Gays and lesbians yearn for thaw in Israeli Antarctica

With a collar-grabbing montage of male nudity and passionate one-night stands, “Antarctica” seemingly declares its intention from the outset to push the bounds of Israeli cinema.

It turns out, though, that writer-director Yair Hochner is more of a romantic than a provocateur. The overriding impression one gets from his ensemble film about oversexed, underloved young gay Israeli men (and one lesbian couple) living in Tel Aviv isn’t rebelliousness or outrage or even activism, but a pervasive wistfulness.

Hochner describes “Antarctica” as a light romantic comedy, but the movie’s palpable air of longing and loneliness (along with the 110-minute running time) gives it a weightier feel. It does provide several chuckles, but at its best the film captures the ecstatic lightheadedness of making a connection that could be the real deal, and the quiet sadness when a potential good thing slips through one’s fingers.

“Antarctica” screens June 28 at the Victoria Theatre as part of Frameline32, the San Francisco International LGBT Film Festival.

A roundelay of switching and overlapping partners, “Antarctica” skips between a librarian, a journalist, a boutique manager and a couple of dancers. Hochner stages the great majority of scenes at his characters’ workplaces, illustrating the integration (or, alternatively, the ghettoization) of gays in mainstream Israeli life.

Omer, the librarian, is days away from his 30th birthday but quite a ways from being comfortable in his own skin and fulfilled in his life. His equally muddled younger sister, Shirley, works in a club owned by her former lover (who still carries a torch), but she’s thinking about chucking it all for a trip to Antarctica. For one thing, torches don’t survive very long at the South Pole.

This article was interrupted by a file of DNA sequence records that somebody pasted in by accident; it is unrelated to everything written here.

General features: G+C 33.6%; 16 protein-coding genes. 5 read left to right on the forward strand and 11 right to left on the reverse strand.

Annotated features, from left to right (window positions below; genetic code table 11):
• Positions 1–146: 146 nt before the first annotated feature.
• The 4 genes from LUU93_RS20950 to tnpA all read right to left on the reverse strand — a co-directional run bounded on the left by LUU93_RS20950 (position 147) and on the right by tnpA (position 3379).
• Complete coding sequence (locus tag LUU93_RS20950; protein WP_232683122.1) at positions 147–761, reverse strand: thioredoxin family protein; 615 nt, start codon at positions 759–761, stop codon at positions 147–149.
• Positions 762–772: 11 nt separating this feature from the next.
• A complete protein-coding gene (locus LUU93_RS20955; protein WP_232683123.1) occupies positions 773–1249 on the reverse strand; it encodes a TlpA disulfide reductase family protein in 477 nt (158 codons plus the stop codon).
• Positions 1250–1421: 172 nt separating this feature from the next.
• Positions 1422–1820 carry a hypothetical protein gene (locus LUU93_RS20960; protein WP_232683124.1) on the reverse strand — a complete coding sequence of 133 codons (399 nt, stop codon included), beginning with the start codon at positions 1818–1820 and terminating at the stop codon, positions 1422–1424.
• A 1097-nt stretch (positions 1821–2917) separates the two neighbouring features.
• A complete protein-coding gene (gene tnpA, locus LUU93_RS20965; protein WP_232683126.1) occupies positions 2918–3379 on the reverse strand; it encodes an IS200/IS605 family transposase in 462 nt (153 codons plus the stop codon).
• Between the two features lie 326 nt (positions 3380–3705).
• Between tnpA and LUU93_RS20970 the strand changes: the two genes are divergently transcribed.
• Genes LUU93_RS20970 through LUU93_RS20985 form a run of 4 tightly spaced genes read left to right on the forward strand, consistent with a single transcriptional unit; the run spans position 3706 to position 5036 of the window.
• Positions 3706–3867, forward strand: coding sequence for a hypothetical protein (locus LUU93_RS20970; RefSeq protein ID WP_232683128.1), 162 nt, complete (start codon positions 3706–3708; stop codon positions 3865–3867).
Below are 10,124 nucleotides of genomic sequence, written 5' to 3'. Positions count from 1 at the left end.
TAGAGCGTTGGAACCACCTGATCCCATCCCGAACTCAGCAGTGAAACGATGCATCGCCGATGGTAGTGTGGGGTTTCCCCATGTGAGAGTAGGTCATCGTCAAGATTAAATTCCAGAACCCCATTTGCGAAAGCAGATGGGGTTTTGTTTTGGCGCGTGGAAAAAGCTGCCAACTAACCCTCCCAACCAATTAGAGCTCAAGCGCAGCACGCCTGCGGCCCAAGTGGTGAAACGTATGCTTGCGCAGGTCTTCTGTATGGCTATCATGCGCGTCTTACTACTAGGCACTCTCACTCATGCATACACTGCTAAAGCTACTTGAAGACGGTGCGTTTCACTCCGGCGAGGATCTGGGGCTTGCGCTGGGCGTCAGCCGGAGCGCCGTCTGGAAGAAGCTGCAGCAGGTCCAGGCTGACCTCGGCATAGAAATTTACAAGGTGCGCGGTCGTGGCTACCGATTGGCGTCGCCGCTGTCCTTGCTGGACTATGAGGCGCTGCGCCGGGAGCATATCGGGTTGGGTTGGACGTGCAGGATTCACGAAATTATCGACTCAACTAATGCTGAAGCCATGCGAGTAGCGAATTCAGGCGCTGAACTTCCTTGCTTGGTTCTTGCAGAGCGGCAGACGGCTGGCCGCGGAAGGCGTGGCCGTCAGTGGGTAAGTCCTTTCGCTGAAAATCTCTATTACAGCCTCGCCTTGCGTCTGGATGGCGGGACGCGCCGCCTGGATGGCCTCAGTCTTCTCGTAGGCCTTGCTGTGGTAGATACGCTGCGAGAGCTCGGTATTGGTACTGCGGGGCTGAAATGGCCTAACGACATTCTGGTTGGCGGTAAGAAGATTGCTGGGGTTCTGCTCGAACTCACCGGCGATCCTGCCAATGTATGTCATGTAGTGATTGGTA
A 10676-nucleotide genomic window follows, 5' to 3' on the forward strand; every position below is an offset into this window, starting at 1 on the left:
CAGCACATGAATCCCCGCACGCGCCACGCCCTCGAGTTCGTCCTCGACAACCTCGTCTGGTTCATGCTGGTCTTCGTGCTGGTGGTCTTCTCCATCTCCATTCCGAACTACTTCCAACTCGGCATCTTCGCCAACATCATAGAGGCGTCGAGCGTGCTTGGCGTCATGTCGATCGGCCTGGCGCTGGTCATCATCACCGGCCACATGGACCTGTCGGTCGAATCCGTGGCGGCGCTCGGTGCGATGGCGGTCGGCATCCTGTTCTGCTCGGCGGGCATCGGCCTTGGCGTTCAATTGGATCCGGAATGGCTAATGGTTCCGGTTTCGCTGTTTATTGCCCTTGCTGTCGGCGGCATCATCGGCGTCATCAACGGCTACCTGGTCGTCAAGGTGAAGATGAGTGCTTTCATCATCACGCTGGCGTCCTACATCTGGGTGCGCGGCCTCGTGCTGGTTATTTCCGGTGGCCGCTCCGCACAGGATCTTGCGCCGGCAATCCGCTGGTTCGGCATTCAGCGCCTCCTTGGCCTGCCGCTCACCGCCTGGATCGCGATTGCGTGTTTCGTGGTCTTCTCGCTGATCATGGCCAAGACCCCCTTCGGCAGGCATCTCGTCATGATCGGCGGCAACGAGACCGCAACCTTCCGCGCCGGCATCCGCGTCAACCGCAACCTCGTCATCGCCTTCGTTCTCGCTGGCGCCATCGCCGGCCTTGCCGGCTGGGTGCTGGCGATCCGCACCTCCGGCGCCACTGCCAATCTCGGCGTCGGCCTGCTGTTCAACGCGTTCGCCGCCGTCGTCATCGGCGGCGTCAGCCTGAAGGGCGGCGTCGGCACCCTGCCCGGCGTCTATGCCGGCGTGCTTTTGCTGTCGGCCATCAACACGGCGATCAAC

The journalist Ronen (played by square-jawed Guy Zo-Aretz, who had a small role as a commando in “Munich”) tried that gambit, running away to London for several months. But now he’s back in Tel Aviv, as charming and confused as ever, looking for love and working on a story about alien abductees.

His interview with the popular writer Matilda Rose (a bushy-haired Rivka Neuman), who claims to be in touch with extraterrestrials, introduces a welcome bit of absurdity. Even funnier is the regular meeting of a group of kindred spirits (let’s call them Abductees Anonymous) that Ronen attends with his new acquaintance and romantic object, Omer.

The fine actor Noam Huberman supplies the film with its other thread of wackiness by portraying Omer and Shirley’s mother in drag. He also plays a mustachioed older library patron, whom Omer is convinced has a thing for him.

Meanwhile, all the male characters except Omer are having wham-bam affairs at a dizzying pace. It would seem there is no lack of passion and pleasure if you’re a gay man in Tel Aviv, at least in the world of “Antarctica.” What is missing, though, is love and commitment.

There is nothing remotely political about the film — more evidence that Israeli movies now routinely encompass a host of subjects beyond war and the Palestinians — unless one interprets the references to traveling abroad as indicative of a broad dissatisfaction among young Israelis. I think Hochner is simply invoking the universal temptation to blame one’s unhappiness on external circumstances and ignore the sage admonition, “Wherever you go, there you are.”

But if “Antarctica” offers few insights about Israel, it brims with border-crossing truths about lust, jealousy, disappointment and the bravery to chance real intimacy.

“Antarctica” screens 8:30 p.m. June 28 at the Victoria Theatre, 2961 16th St., S.F. Tickets: $9-$10. Information:

Michael Fox

Michael Fox is a longtime film journalist and critic, and a member of the San Francisco Bay Area Film Critics Circle. He teaches documentary classes at the Osher Lifelong Learning Institute programs at U.C. Berkeley and S.F. State. In 2015, the San Francisco Film Society added Fox to Essential SF, its ongoing compendium of the Bay Area film community's most vital figures and institutions.